“It was inevitable that Brazil would eventually score against North Korea, and it was almost as inevitable that they would do so through Maicon, their rampaging right-back. Here’s why. Firstly, the diagram on the left shows general positioning of both teams when Brazil had the ball in midfield. Brazil have four attacking players who play clearly-defined roles, whilst North Korea effectively had eight defensive players – three centre-backs, two wing-backs, and three central midfielders, the central one sitting deeper than his two colleagues.” (Zonal Minute)

One Name Is Better Than Two
“‘It’s madness that Dopey left Duck and Goose off the team,’ Mr. Silva, a shop worker in downtown São Paulo, says in Portuguese. Brazil may take soccer more seriously than any other nation. Some banks will close and even many nursery schools are letting out early in honor of the country’s World Cup debut Tuesday against North Korea.” (WSJ)


Risking Life and Limb for Football in Somalia

June 16, 2010

“‘Some people think football is a matter of life and death. I assure you, it’s much more serious than that,’ former Liverpool manager Bill Shankly once said. Uncomfortably close to a bald statement of fact for fans of the beautiful game in Somalia, who risk their lives to watch the World Cup unfolding in South Africa. In the final weeks before the tournament kicked off on Jun. 11, demand for satellite dishes was high. But the Islamist groups that control much of the country have declared the World Cup un-Islamic, threatening dire consequences for anyone found watching.” (IPS)


The Decline & Fall Of The European Empire?

June 16, 2010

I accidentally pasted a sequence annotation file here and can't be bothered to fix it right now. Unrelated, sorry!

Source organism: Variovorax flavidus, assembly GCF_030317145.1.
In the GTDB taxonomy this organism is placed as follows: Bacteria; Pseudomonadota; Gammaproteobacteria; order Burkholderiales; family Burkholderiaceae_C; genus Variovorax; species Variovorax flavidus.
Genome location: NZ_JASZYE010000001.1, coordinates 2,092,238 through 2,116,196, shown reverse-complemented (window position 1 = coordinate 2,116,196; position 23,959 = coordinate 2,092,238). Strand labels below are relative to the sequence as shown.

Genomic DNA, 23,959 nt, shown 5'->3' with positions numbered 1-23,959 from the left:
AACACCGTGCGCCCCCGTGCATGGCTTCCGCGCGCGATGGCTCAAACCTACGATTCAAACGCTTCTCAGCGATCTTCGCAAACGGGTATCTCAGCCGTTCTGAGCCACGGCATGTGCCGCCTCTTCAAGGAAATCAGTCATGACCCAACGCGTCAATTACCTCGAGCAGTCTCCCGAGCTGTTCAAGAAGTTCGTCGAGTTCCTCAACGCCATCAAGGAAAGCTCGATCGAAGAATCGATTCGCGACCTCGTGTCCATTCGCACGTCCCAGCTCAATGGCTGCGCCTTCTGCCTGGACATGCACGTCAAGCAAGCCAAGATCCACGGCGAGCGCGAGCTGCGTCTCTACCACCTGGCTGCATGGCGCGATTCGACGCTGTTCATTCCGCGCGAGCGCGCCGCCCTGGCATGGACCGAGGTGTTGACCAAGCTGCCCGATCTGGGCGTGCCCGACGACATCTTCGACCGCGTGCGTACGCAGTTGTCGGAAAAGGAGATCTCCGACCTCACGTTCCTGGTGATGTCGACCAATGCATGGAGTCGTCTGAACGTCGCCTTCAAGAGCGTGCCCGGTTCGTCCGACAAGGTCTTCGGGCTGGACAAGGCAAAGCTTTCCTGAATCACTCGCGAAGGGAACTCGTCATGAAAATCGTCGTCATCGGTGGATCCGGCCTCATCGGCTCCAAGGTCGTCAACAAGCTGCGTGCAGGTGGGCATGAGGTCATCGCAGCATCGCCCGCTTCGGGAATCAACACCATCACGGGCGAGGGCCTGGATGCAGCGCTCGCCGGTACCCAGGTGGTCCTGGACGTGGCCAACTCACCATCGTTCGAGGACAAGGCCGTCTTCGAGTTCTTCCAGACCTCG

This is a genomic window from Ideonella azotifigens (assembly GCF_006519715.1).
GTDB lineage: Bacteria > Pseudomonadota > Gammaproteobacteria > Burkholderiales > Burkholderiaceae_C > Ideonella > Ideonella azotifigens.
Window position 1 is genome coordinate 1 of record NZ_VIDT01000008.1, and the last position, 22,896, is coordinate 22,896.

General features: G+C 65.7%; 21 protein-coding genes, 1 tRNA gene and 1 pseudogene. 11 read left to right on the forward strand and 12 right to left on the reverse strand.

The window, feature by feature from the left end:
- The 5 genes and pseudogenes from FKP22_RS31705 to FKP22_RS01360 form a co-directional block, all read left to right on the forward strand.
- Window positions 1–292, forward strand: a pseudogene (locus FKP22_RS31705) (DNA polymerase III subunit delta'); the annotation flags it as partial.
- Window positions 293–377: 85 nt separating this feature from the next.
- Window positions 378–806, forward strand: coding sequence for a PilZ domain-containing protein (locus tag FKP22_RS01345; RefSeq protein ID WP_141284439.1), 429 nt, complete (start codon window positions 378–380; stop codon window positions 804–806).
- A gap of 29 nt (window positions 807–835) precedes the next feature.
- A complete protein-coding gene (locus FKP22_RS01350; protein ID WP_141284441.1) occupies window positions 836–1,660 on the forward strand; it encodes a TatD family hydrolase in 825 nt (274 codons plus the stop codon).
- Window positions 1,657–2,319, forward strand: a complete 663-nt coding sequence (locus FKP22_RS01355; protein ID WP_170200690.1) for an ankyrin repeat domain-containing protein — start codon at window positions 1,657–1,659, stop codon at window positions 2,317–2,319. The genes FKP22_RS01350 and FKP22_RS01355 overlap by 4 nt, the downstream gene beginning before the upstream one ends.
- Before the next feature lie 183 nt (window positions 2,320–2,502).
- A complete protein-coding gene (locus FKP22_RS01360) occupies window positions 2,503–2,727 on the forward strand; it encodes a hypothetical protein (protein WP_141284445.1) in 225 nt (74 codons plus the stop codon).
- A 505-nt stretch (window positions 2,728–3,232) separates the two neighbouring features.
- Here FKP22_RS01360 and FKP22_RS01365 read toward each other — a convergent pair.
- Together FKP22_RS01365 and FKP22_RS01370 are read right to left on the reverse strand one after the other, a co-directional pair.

“We are now five days into the 2010 World Cup finals and already several key themes are being discussed ad infinitum. The weight of the balls being used and the influence of the vuvuzelas have already been discussed in the media to the point of saturation in the media (none of which is to say that we won’t return to these particular themes over the next couple of days or so), as have the paucity of goals seen so far. What seems to be becoming one recurring theme so far during the 2010 World Cup is a degree of under-achievement on the part of the qualifiers from the UEFA confederation.” (twohundredpercent)


Blame the Bobbling on the World Cup Ball?

June 16, 2010

“It was the goal heard around the world on Saturday when England’s net-minder Robert Green let a tame shot by U.S.A.’s Clint Dempsey slip through his hands, sending the game to a 1-1 draw. A day later, Algeria’s keeper Fawzi Chaouchi mishandled a long-range strike from Slovenia’s Robert Koren, costing Algeria the 0-1 match.” (Vanity Fair)


From Underacheivers to Overwhelming Favorites: What Could a World Cup Win Do for Spain?

June 16, 2010


“As Spain prepares to take on Switzerland on Wednesday, the world is abuzz with anticipation. Not only are Spain joint favorites with Brazil, but the tournament needs the Spanish team like a fish needs water. After one of the drabbest opening rounds in memory, fans everywhere are looking for reasons as to why things are so awful this time round. The long European season, the austral winter, the security concerns and the stress it creates, the ultra-defensive attitudes, and the worst ball in history that was still round: the Jabulani. Thanks, adidas, for a World Cup with no shots on goal.” (Soccer Politics)


World Cup 2010: Super Eagles allow hopes to soar in land of so little

June 16, 2010

“The sun had barely risen on a typical Saturday in Lagos. Yet there was life beneath the concrete overpasses of Nigeria’s megacity of some 15m people. Dozens of boys were out playing football, in any space they could find, before the unforgiving African sun got too high.” (Guardian)


The very accurate guide to the World Cup ~ 1986

June 16, 2010

(WSC)